The holiday is a reunion of sorts, as some families host festivities with dancing, music, and creating ofrendas - which translates to “altars” in English - to honour those who have passed.
“It’s a celebration about honouring and keeping alive the memory of your loved ones and believing that one day you’ll be together,” Deisy Marquez, founder of the Día y Noche de los Muertos event, explained to Today. “On that one day, even though you’re alive, that realm opens up and you’re together on the Day of the Dead.”
Ofrendas are constructed with several layers on top of tables, typically draped with a serape. The top layer represents heaven while the base layer represents earth, according to NPR. Families set up ofrendas either at home or in public spaces - such as schools, libraries, or mourning spaces like cemeteries - and decorate them with photos or offerings of food that their ancestors loved when they were alive. It’s tradition for people to put toys on ofrendas honouring children who have passed, and leave out bottles of tequila, mezcal, or agave wine for adults.
In addition to favourite dishes and memorabilia, ofrendas are also decorated with calaveras - known as sugar skulls in English - as well as paper mache banners, orange marigolds, and candles. According to National Geographic, candles are lit so an ancestor’s spirit can find its way back to their relatives and hear their kind words.
Marigolds - also referred to as cempasúchil or el flor de muerto, which translates to “flower of the dead” in English - are similarly believed to be able to guide the souls of the dead to the ofrendas, due to their bright petals and strong scent.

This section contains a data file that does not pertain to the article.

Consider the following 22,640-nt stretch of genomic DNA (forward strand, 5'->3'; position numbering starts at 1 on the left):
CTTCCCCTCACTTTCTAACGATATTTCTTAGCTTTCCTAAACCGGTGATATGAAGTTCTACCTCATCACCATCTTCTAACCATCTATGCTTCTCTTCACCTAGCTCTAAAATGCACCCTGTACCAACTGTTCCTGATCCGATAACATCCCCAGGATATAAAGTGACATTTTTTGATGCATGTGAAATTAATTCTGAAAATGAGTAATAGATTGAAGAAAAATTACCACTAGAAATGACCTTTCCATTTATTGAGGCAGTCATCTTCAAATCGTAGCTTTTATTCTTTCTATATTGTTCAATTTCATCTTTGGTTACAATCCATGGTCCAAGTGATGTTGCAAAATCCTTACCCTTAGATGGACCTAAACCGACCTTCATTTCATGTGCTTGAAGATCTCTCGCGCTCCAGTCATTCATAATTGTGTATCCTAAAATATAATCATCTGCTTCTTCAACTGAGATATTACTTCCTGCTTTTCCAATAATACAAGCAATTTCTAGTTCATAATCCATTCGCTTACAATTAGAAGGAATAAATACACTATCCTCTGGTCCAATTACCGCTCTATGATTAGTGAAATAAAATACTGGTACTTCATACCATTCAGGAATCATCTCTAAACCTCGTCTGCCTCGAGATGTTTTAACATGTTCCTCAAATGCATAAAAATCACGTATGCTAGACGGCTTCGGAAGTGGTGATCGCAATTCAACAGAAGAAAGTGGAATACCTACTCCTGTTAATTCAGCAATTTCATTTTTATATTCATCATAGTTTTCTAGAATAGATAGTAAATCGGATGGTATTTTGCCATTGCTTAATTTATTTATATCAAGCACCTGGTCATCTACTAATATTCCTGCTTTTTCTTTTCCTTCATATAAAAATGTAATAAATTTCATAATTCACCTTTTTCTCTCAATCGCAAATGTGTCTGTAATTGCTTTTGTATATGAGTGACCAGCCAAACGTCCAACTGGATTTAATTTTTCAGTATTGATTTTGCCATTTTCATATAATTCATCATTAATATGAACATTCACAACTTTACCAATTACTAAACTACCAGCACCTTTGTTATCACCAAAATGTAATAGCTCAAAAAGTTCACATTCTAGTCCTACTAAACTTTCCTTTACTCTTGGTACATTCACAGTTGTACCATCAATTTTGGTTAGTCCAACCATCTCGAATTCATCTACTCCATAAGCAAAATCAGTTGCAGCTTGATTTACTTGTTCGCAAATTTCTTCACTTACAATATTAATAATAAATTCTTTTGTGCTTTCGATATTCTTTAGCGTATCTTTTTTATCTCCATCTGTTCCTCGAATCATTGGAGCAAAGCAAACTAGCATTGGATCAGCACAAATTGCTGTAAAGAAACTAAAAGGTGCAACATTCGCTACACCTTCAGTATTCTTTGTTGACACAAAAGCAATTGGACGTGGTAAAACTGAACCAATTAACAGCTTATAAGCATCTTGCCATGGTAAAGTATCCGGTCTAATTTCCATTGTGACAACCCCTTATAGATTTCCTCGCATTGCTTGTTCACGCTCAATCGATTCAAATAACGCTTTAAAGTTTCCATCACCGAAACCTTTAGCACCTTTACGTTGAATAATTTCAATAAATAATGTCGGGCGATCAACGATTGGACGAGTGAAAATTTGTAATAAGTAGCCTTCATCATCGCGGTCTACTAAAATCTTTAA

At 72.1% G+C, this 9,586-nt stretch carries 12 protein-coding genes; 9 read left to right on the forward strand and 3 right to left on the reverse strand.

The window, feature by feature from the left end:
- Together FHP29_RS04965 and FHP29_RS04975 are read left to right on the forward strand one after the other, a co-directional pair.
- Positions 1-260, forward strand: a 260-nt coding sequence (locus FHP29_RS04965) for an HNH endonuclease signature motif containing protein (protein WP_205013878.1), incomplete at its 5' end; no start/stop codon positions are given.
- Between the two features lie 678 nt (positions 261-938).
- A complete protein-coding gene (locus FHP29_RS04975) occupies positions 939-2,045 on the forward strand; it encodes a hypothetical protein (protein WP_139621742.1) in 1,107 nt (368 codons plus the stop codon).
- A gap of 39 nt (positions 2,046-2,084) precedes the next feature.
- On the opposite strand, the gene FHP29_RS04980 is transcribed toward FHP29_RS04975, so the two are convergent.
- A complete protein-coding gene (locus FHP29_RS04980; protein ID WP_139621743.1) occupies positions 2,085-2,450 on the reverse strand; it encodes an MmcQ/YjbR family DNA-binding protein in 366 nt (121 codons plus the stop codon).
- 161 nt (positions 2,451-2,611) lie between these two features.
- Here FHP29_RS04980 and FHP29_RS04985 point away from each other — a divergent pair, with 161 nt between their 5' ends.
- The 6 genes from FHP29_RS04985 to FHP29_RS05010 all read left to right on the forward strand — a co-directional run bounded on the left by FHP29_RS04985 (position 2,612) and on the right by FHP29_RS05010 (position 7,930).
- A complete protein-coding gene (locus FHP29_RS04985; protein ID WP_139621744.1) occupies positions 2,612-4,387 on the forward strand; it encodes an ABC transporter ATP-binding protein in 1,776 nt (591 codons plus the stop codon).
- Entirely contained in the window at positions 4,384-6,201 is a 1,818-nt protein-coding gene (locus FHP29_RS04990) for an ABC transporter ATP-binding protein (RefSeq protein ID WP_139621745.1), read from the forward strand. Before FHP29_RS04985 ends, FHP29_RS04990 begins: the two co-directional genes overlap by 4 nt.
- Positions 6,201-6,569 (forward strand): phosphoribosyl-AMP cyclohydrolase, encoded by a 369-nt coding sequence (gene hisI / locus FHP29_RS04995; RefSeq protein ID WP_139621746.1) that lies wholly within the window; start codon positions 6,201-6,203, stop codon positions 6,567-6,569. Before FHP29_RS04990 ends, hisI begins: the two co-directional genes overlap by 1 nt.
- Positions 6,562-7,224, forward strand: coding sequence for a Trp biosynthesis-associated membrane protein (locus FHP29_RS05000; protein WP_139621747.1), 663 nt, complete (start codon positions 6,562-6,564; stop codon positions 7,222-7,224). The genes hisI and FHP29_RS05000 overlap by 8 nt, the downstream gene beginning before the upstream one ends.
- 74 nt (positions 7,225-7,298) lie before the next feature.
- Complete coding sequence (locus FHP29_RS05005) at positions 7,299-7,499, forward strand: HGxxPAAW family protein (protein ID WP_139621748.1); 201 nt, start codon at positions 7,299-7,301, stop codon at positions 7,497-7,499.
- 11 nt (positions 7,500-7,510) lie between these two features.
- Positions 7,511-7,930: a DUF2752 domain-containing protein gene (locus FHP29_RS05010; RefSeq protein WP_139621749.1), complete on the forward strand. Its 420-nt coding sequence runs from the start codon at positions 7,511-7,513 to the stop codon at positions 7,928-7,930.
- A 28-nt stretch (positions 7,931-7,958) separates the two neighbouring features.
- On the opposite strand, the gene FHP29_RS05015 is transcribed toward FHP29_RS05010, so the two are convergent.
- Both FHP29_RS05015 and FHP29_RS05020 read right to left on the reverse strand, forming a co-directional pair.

Beyond offerings to the dead, it’s common to gift friends and family members calaveras and pan de muerto, a special version of traditional Mexican sweet bread. The bread is a type of sweet roll often decorated with sugar and frosting, in a design evocative of twisted bones. Meanwhile, the calaveras are decorated with colourful designs that are not only meant to symbolise the vitality and personality of those who have passed, but the cycle of life and death.
People can typically be seen dressed up in traditional Mexican clothing or skull masks during Day of the Dead celebrations. Much like the tradition of trick-or-treating in the United States, adults can be seen accompanying children going door to door asking for calaveritas, which are usually small gifts of either candy or money.
Day of the Dead is a nationwide holiday in Mexico, with its history and Aztec origins being taught in schools across the country. In 2008, Day of the Dead traditions were recognised by UNESCO on the representative list of the Intangible Cultural Heritage of Humanity.